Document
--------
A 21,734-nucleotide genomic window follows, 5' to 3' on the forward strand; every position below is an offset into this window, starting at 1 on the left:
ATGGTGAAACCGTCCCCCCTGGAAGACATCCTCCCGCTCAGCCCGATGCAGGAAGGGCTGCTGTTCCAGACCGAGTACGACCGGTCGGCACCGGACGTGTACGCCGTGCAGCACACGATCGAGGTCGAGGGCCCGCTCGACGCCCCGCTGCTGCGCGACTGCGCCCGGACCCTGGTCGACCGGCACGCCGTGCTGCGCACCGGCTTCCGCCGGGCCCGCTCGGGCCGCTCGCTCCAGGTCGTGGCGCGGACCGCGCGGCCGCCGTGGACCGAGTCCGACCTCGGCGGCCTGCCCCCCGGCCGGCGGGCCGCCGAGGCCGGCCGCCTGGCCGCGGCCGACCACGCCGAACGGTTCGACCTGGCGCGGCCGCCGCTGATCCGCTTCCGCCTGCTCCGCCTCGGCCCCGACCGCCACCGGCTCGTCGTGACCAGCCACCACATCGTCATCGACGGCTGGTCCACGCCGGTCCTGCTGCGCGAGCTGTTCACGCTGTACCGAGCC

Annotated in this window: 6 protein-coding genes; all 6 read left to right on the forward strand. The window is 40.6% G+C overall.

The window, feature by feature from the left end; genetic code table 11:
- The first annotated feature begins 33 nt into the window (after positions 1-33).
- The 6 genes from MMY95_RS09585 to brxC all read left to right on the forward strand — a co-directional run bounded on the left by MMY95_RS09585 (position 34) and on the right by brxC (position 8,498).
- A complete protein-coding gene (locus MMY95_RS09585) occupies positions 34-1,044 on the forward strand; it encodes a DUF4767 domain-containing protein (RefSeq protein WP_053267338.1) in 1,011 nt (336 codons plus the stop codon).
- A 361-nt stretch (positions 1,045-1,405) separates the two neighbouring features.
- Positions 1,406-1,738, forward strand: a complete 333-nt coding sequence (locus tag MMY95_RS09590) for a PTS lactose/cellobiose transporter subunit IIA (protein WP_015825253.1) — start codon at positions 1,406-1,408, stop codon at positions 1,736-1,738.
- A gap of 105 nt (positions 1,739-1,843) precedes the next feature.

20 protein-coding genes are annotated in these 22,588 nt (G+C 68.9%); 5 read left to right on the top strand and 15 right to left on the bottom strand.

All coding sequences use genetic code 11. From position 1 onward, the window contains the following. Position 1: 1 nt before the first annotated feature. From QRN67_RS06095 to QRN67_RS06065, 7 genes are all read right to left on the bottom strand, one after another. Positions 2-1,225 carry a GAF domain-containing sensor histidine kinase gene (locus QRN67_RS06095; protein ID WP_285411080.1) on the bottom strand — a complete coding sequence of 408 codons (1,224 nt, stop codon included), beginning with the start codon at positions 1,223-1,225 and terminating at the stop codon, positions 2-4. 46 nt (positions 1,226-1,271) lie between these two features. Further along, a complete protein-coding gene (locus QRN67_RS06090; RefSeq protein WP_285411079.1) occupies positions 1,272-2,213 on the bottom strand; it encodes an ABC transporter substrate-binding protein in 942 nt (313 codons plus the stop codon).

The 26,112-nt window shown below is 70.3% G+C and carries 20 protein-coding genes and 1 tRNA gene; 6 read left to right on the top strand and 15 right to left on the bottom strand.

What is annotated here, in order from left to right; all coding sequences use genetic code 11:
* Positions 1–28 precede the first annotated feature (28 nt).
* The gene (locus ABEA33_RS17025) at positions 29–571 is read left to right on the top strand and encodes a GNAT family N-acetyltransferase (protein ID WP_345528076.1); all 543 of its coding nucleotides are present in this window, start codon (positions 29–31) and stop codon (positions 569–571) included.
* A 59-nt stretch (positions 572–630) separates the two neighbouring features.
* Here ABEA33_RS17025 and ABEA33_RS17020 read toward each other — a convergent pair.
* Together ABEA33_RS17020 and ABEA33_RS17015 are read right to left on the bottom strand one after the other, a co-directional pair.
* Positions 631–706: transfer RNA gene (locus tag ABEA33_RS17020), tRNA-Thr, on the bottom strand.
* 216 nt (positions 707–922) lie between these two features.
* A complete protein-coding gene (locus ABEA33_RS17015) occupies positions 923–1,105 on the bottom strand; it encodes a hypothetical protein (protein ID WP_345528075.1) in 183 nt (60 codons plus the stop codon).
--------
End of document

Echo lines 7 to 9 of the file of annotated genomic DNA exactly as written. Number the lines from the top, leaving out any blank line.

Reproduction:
- A complete protein-coding gene (locus MMY95_RS09585) occupies positions 34-1,044 on the forward strand; it encodes a DUF4767 domain-containing protein (RefSeq protein WP_053267338.1) in 1,011 nt (336 codons plus the stop codon).
- A 361-nt stretch (positions 1,045-1,405) separates the two neighbouring features.
- Positions 1,406-1,738, forward strand: a complete 333-nt coding sequence (locus tag MMY95_RS09590) for a PTS lactose/cellobiose transporter subunit IIA (protein WP_015825253.1) — start codon at positions 1,406-1,408, stop codon at positions 1,736-1,738.